• Dehydration is a pathologic state of negative fluid balance in the body. Severity is generally expressed as a percentage of body weight. Mild, moderate, and severe dehydration correspond to volume loss of <5%, 5–10%, and >10%, respectively.
  • Dehydration can also be classified as isotonic (Sodium [Na] 130 to 150 mmol/L), hypotonic (Na <130 mmol/L), or hypertonic (Na >150 mmol/L).
  • Dehydration can be the result of a wide range of illnesses.
  • Accurate clinical recognition and classification of dehydration determines rehydration treatment options.


  • Globally, dehydration from diarrheal illness is one of the leading causes of mortality in children <5 years old.
  • Incidence of moderate to severe dehydration in the United States has declined since the introduction of routine rotavirus immunization.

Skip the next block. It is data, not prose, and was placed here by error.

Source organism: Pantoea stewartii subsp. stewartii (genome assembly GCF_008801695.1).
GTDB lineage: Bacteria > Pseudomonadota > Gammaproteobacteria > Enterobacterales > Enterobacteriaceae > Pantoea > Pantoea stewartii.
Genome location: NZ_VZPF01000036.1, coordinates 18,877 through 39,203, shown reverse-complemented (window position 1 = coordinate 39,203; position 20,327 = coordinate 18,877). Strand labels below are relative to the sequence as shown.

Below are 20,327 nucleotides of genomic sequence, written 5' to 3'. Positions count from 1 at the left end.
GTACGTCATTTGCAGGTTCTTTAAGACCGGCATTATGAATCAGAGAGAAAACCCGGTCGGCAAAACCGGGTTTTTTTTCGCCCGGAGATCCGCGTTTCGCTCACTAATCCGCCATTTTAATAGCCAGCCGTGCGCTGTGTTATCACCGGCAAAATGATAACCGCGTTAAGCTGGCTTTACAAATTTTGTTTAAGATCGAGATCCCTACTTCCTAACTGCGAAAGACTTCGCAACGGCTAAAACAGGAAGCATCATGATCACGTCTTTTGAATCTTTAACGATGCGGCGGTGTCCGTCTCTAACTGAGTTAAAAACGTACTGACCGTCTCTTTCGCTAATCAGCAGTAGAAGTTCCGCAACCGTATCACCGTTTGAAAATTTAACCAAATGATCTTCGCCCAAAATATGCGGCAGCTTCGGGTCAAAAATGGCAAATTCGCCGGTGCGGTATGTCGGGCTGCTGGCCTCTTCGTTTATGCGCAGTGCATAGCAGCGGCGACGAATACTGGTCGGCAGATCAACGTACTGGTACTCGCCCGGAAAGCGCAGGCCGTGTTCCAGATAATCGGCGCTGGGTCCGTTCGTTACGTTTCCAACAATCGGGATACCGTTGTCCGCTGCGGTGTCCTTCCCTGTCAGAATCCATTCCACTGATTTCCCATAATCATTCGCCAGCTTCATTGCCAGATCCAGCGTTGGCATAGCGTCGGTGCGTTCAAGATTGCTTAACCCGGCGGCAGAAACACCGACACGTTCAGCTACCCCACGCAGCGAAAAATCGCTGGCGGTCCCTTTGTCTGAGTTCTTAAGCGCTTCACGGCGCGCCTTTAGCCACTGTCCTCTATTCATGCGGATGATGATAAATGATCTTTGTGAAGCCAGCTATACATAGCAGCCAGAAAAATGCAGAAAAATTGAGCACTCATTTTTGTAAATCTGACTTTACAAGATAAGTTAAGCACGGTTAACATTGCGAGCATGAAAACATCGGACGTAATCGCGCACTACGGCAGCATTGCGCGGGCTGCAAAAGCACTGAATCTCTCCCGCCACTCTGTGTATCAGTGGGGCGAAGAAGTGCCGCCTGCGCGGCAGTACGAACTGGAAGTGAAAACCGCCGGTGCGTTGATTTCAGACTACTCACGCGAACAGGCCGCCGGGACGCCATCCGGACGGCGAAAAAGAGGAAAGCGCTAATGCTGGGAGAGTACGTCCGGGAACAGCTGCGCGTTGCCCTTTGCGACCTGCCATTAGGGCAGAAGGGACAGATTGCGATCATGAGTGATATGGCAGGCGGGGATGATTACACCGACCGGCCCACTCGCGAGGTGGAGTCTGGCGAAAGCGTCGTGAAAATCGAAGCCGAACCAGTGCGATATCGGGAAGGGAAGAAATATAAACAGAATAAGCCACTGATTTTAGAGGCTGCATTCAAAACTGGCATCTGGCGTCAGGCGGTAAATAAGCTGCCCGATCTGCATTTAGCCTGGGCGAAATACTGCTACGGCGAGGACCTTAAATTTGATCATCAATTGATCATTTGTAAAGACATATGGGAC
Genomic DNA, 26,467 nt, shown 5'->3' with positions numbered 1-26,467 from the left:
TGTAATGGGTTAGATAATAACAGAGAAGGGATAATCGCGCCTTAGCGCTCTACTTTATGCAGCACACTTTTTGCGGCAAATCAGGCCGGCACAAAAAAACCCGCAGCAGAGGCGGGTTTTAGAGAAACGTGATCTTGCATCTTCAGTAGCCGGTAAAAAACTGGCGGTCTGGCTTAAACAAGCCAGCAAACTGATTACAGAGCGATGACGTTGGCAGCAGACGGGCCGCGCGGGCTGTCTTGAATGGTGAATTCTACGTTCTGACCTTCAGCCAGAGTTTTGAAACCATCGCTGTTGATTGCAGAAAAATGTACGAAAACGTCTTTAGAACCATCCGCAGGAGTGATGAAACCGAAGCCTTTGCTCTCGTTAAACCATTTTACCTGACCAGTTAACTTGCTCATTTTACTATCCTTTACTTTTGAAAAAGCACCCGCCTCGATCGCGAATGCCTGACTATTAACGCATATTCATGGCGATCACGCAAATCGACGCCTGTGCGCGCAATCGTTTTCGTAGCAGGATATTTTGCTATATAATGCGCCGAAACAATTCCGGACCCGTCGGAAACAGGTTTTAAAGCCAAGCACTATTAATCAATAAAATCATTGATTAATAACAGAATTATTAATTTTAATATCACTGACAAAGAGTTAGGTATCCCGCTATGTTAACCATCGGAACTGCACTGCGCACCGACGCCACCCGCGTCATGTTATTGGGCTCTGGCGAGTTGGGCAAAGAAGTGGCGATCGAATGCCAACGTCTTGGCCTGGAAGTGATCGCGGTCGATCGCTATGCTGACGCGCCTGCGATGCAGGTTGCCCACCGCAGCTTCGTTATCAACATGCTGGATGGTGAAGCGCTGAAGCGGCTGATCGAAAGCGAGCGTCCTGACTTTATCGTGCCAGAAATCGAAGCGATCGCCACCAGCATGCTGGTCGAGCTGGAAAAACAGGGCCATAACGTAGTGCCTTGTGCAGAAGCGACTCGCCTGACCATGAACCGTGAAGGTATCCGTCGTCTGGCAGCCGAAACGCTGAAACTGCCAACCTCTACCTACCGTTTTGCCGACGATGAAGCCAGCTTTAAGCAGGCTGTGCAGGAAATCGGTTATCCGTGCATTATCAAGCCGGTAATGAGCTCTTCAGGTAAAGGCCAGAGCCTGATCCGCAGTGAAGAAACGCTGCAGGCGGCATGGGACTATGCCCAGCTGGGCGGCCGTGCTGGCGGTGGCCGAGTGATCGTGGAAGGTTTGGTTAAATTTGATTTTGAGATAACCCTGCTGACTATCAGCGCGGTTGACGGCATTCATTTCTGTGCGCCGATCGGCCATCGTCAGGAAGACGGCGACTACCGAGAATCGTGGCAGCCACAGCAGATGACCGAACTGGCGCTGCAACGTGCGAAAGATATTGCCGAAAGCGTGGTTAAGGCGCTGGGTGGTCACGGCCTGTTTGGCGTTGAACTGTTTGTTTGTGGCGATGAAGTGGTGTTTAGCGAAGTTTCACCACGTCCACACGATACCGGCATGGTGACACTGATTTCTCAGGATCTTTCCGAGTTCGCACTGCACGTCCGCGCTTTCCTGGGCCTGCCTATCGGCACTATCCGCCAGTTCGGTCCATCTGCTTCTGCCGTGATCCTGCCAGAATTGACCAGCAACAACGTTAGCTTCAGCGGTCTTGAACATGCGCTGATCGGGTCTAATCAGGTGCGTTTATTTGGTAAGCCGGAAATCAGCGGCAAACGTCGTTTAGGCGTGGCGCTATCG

• Despite a reduction in morbidity attributed to routine rotavirus vaccination, >100,000 children per year are hospitalized in the United States for dehydration from diarrheal illness.


Dehydration is caused by either excessive fluid and salt losses or inadequate intake of fluids.


  • Common sources of fluid loss include
    • GI losses: vomiting, diarrhea (most common cause of dehydration in pediatric patients)
    • Renal losses: diabetes mellitus, diabetes insipidus, diuretics
    • Insensible losses: sweating, fever, tachypnea, increased ambient temperature, large burns
  • Common causes of inadequate fluid intake include
    • Pain from stomatitis, pharyngitis, herpangina, oral trauma
    • Anorexia or malaise
    • Altered mental status
    • Inadequate access to fluids or neglect

There's more to see -- the rest of this topic is available only to subscribers.